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The Cemetery Club Auditions

Auditions for The Cemetery Club will be held at 6:30 p.m. on Monday & Tuesday August 20 & 21 at St. Paul’s Episcopal Church in Franklin (501 W. Main St.).

Roles are available for 4 women (age 50-65) and 1 man (age 50-65). A synopsis of the show and characters is below. Auditions will consist of cold readings from the script.

For more information contact JK Gregg at jkay1218@gmail.com or 615-509-6688.

SHOW SYNOPSIS

Ivan Menchell’s bittersweet comedy, The Cemetery Club, is the story of three widows in Queens. They are the surviving half of three sets of long time best friends, each of whom is in a different stage of healing and moving on with her life. Once a month the three women meet to pay their respects to their husbands, who are all buried in the same cemetery. The women are bound together by their hurt, their healing and the discovery that they are more alike than they believed.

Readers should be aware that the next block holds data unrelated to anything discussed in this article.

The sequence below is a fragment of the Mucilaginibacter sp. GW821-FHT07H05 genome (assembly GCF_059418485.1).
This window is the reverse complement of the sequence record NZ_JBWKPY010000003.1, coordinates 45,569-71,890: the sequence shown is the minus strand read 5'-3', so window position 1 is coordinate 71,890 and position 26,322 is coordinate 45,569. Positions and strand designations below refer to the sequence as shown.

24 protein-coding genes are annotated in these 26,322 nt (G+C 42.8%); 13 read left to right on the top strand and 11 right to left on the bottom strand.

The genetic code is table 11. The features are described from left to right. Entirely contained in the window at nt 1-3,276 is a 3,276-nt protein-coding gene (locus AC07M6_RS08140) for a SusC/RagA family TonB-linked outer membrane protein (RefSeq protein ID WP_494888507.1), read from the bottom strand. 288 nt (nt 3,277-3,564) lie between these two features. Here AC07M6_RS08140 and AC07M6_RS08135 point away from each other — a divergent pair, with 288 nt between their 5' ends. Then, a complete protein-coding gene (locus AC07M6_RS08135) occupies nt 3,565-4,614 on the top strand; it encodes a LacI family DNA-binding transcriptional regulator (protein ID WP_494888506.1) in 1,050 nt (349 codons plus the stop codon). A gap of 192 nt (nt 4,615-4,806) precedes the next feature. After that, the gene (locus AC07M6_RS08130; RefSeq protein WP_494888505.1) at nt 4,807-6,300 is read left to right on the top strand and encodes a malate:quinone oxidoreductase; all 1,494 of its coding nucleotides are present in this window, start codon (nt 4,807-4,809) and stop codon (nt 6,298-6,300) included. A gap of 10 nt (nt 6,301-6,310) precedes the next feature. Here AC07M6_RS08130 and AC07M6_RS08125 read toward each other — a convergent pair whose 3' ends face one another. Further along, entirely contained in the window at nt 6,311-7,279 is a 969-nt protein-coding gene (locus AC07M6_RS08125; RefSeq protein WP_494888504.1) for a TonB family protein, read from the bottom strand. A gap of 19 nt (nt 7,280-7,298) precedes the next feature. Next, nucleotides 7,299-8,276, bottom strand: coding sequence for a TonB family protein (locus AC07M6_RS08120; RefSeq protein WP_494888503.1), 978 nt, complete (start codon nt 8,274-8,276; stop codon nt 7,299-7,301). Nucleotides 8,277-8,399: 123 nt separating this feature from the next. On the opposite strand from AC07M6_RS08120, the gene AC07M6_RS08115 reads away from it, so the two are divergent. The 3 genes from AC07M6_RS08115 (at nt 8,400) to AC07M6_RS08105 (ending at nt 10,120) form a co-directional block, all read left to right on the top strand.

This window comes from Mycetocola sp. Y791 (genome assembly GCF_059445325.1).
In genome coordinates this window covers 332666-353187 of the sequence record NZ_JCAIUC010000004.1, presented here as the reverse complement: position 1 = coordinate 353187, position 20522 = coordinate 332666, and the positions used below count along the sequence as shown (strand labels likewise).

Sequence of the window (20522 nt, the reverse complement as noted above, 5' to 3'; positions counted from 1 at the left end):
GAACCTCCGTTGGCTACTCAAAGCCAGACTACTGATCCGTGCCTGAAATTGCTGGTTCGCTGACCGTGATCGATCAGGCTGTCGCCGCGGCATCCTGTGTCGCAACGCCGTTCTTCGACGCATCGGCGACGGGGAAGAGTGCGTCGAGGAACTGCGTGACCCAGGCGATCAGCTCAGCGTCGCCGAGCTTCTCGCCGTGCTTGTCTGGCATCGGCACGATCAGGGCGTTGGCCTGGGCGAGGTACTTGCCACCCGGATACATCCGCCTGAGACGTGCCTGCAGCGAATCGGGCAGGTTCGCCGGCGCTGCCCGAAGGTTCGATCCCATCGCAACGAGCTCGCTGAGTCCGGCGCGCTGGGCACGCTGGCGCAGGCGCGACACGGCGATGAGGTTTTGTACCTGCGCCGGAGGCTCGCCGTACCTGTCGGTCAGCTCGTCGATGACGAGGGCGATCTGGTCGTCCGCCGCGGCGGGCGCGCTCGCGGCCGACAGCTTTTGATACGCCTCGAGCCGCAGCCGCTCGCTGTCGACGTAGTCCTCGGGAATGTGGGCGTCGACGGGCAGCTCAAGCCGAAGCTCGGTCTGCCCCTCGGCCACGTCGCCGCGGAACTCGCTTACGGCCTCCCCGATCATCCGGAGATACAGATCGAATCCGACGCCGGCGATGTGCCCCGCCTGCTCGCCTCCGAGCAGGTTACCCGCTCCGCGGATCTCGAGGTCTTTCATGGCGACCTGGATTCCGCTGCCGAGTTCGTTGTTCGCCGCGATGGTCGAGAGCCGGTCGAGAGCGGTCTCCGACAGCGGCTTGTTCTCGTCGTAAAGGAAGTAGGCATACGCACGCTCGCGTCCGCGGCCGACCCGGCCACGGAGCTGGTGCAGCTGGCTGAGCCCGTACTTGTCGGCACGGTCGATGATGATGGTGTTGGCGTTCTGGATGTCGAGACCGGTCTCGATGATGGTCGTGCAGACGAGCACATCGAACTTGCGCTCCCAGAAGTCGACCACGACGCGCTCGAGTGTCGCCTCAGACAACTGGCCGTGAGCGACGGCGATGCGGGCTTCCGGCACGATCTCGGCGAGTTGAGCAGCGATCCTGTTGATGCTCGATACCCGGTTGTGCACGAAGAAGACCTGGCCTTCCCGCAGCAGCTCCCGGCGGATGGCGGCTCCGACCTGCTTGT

CHARACTER DESCRIPTIONS

Doris is content to have loved her husband well and seeks nothing more than simply to go on remembering him. She no doubt would visit the cemetery every day.

Lucille appears to quickly have dismissed the loss of her late husband and hungrily searches for a new man. She flaunts the men on her arm with hopes that her philandering late husband sees that she has moved on without him.

Ida is in the middle of these two opposites. She recounts how her husband always loved coming home to her home-cooked meals and how she spent the first few months after his death numbly cooking elaborate meals for the husband that would never come home to her again.

Sam is a widower who meets Ida during one of the cemetery visits and the two find a connection that is soon torn asunder by Ida’s meddling friends who decide she is not ready for this budding relationship.

When Mildred, a glamorous and slightly younger widow, accompanies Sam to the wedding of a mutual friend of Ida’s, sparks fly. Ida is hurt, and Lucille and Doris confess their interference. After a mild cat fight, complete with drinks thrown in faces, Ida, Lucille and Doris each more intently view their journey as single women.